After his graduation Jesse returned to IA to practice medicine and surgery, working as a railroad surgeon in Creston, IA for the Burlington Railway franchise. But he took the pain and suffering of his patients to heart too much and gave up the profession in 1874. Healing was still in his blood, however and he settled in Corning, IA that year as the owner of the town's drug store. His profession was listed as druggist on the 1880 U.S. census.

In 1876, while on a shopping trip to nearby Brooks, IA, Jesse met his future bride, Flora Rowley,  as she shopped for draperies with her father. Apparently it was a match made in Heaven, as the two were wed in October of that same year.

Jesse and Dell, as he was fond of calling his new bride, made their home in Corning for the next 50 years. The couple has four children, three daughters and one son.

Jesse was very active in community life, he served as Mayor of Corning in 1881 to 1882 and again in 1891 to 1892. He was a member of the School Board. He was a past master of the Masonic Lodge in Corning, of which he was a member for 57 years. He was also a Knight Templar, a Knight of Pythias and a Shriner; and belonged to the Blue Lodge and Eureka Chapter no. 77 at Corning; the Bethany Commandery at Creston; and the Kaaba Temple of the Shrine at Davenport, IA.

In 1896 Jesse left the drug store to become a traveling salesman for Arbuckle Brothers wholesale tea and spice co of Kansas City, MO. His territory was Southern IA and Northwest MO. He retired in 1926.

It was said that Jesse Twining was a loving, kind, friendly person who adored his wife and children. He was a good story teller, had many fascinating experiences to talk about, had a fine sense of humor, and was a bit if a tease. "He was one of the most popular men in the county".

Jesse and Dell left Corning after Jesse's retirement to spend their senior years in Des Moines, IA in the home of their oldest daughter Bessie and her husband Irv Potwin.

Jesse Twining died April 7, 1933 just 4 months after the death of his beloved wife. He was 82 years old. They are buried together at the Walnut Grove Cemetery in Corning IA.

Thursday, August 6, 2015

Flora Dell Rowley Twining: A Settled Life (52 Ancestors #19)

Flora Dell Rowley was born 12 Nov 1857 in Peoria IL. She was the youngest of five (some say that number was six) children born to the Rev. Rossiter C. Rowley and Rhoda Ann Vredenburg.

Flora spent her youth mostly in Illinois, her father had been assigned a post in that young state as a Methodist church circuit rider. First residing in Peoria then later in Galesburg where in 1860, the family was moved when her father left the Methodist Church to join the Presbyterians. It was here that Flora recalled accompanying her father to church and sitting in a big chair in the pulpit beside him.  As she grew, Flora took an active part in church music as she was blessed with a beautiful voice and musical talent.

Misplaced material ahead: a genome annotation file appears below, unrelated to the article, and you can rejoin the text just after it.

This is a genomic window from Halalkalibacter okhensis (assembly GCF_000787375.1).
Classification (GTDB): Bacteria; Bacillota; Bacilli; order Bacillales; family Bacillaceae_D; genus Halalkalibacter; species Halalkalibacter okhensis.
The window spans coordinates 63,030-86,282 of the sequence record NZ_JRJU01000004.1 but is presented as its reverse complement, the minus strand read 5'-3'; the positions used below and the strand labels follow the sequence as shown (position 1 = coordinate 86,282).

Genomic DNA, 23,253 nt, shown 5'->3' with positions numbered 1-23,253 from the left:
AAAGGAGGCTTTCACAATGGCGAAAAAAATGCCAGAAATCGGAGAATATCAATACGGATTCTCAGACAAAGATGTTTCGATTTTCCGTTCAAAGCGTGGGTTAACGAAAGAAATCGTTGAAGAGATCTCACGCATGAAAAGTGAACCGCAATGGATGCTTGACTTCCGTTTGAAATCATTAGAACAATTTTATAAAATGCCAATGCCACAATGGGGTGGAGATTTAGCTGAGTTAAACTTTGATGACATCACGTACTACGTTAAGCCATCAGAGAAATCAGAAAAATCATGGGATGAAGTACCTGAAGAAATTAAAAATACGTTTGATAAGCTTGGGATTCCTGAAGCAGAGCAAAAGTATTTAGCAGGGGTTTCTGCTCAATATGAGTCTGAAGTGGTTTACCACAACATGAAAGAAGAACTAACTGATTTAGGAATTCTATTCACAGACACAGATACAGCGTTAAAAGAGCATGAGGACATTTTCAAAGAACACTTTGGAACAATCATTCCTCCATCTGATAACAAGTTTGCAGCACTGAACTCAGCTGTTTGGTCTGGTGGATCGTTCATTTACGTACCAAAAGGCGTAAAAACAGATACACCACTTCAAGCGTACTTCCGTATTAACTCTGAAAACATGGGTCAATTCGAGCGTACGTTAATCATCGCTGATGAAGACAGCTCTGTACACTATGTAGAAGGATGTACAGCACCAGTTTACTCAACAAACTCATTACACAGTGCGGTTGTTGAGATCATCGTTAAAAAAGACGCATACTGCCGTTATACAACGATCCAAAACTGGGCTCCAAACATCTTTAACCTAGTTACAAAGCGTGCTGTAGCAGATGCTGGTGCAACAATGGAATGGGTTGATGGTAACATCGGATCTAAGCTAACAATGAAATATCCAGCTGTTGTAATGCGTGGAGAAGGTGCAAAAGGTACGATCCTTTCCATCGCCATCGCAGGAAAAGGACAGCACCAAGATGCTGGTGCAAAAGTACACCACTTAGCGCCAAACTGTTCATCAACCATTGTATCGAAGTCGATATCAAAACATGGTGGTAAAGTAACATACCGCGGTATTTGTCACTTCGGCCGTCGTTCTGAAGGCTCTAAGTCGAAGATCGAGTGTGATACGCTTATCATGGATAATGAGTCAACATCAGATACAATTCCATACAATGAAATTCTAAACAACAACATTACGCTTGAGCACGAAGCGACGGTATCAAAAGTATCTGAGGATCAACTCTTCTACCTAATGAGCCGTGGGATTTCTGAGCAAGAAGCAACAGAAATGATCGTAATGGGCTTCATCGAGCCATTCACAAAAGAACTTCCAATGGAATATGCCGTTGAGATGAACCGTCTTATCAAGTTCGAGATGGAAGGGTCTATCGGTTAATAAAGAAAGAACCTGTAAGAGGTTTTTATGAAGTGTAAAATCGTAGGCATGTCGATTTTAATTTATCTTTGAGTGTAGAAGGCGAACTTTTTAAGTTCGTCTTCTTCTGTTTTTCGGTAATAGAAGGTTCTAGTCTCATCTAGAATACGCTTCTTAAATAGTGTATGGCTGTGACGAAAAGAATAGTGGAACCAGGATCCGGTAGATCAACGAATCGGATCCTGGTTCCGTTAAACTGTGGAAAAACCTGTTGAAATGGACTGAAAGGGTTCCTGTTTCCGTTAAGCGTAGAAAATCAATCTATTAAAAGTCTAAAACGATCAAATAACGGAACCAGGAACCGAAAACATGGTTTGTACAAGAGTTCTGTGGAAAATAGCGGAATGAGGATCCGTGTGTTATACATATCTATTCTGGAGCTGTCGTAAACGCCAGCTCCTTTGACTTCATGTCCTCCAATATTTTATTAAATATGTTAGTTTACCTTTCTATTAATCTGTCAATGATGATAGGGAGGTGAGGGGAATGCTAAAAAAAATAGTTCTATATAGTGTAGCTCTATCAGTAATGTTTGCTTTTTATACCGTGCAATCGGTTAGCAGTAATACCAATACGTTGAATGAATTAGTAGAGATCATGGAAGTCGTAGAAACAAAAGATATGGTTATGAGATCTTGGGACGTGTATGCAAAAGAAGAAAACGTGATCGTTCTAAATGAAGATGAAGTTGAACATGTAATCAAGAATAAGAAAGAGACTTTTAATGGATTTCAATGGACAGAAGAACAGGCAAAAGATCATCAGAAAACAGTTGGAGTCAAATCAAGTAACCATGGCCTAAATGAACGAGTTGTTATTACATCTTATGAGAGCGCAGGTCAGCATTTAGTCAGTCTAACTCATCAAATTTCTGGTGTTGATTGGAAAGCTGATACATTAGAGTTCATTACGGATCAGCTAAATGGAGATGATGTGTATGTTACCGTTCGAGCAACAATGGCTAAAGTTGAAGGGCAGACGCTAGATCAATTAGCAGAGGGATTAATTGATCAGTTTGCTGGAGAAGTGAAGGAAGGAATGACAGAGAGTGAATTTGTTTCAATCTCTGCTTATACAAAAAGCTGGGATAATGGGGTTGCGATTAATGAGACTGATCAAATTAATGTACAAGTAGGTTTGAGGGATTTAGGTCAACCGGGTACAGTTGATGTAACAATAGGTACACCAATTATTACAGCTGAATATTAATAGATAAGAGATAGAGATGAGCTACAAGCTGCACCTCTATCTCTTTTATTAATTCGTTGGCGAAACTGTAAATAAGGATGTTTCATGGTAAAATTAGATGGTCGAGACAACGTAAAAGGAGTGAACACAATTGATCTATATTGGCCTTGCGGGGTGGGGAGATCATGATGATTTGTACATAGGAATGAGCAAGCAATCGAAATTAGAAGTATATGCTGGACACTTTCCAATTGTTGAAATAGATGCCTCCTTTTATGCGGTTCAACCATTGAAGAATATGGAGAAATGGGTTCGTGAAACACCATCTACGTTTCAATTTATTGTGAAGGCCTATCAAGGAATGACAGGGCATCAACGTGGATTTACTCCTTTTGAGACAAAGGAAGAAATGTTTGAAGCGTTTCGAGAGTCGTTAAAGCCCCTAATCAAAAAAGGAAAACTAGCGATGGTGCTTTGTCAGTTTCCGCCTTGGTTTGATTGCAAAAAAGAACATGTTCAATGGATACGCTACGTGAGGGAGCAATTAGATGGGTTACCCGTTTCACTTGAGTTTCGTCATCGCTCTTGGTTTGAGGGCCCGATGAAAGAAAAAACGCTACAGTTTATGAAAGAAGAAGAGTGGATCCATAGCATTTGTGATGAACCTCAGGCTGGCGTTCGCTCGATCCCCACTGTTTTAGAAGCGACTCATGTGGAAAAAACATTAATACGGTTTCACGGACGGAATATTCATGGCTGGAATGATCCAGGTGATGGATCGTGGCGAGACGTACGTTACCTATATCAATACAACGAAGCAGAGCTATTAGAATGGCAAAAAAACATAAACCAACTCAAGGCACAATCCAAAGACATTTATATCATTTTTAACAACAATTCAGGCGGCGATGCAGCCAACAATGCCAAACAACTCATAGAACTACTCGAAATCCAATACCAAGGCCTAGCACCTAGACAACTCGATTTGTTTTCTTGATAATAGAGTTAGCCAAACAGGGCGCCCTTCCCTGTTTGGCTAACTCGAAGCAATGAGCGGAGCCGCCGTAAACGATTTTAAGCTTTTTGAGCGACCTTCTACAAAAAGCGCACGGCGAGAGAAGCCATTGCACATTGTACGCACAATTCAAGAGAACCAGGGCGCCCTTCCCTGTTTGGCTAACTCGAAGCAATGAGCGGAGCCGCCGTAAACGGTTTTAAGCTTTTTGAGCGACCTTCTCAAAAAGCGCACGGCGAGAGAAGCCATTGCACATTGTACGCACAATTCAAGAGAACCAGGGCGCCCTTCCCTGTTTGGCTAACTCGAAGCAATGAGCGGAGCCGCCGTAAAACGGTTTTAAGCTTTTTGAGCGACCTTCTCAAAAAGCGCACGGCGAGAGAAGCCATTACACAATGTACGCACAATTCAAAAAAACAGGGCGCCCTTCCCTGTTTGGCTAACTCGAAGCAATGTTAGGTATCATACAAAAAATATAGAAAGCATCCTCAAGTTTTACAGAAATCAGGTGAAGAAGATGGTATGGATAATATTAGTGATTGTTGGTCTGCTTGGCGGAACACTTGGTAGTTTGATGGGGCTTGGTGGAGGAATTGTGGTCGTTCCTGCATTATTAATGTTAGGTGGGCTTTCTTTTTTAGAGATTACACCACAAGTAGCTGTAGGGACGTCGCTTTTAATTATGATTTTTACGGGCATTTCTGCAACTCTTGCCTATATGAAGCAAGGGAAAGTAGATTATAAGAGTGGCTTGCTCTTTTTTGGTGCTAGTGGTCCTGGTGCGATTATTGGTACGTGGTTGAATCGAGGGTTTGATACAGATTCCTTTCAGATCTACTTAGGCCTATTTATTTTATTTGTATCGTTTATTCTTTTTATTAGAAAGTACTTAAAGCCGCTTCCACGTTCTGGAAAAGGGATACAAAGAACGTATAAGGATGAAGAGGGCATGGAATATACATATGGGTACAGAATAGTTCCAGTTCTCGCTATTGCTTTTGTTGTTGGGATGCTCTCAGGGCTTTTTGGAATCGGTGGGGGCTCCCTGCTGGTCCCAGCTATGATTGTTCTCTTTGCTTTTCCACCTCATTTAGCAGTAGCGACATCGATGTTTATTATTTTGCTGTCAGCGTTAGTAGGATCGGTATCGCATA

In 1876 Rev. Rowley was called to plant new churches in Adams Co, IA, assigned to the towns of Brooks and Nodaway. Shortly after the family's arrival in Iowa Flora met, and quickly married, her husband Jesse Louis Twining. Jesse was the son of the Rev. E. W. Twining and Priscilla B Ashby. Flora had met her future husband while on a shopping trip with her father to purchase draperies for their new home.

The marriage took place 25 Oct 1876 in Corning IA, where the couple made their home for 50 years. It was officiated by both the bride and groom's fathers, as both were men of the cloth. Jesse was a druggist by profession at the time of their marriage, later he became a travelling salesman for the Arbukle Coffee Company. To them were born four children, three daughters and one son.

Not much was written on women then and Flora, "Dell" as she was fondly know to her husband, was no exception.  Painting a picture of her life with only a handful of public records is a challenge. I can imagine that life was pretty good in Corning the later part of the 19th century. Accounts of the time portray her as well liked, being active in both church and club work. The daughter of the town's preacher would surely have brought her favor. "She being one with a happy bright disposition endeared herself to all who knew her."

Main Street Corning, IA c.1900
Flora looked after her invalid mother until her death in 1890. Later she cared for her father and mother-in-law during the last years of their lives, as well as her own father until his death in 1912.

In  1918, Flora faced what every parent fears, the death of a child. Her second daughter, Anna Jeanette "Nettie" died at the age of 35.

Flora Dell Rowley Twining
Sometime between 1925 and 1930 Flora and Jesse moved to Des Moines, to spend their golden years with their oldest daughter Carrie Elizabeth "Bessie" Potwin and her husband Irv. Carrie and Irv had recently become empty nesters and were enjoying the first of their grandchildren,  It was there that Flora passed away after a short bout of pneumonia, two weeks before Christmas, 13 Dec 1932.

Her husband passed the following April.

Flora is buried in the Walnut Grove Cemetery in Corning IA. She rests with her parents, her daughter and her husband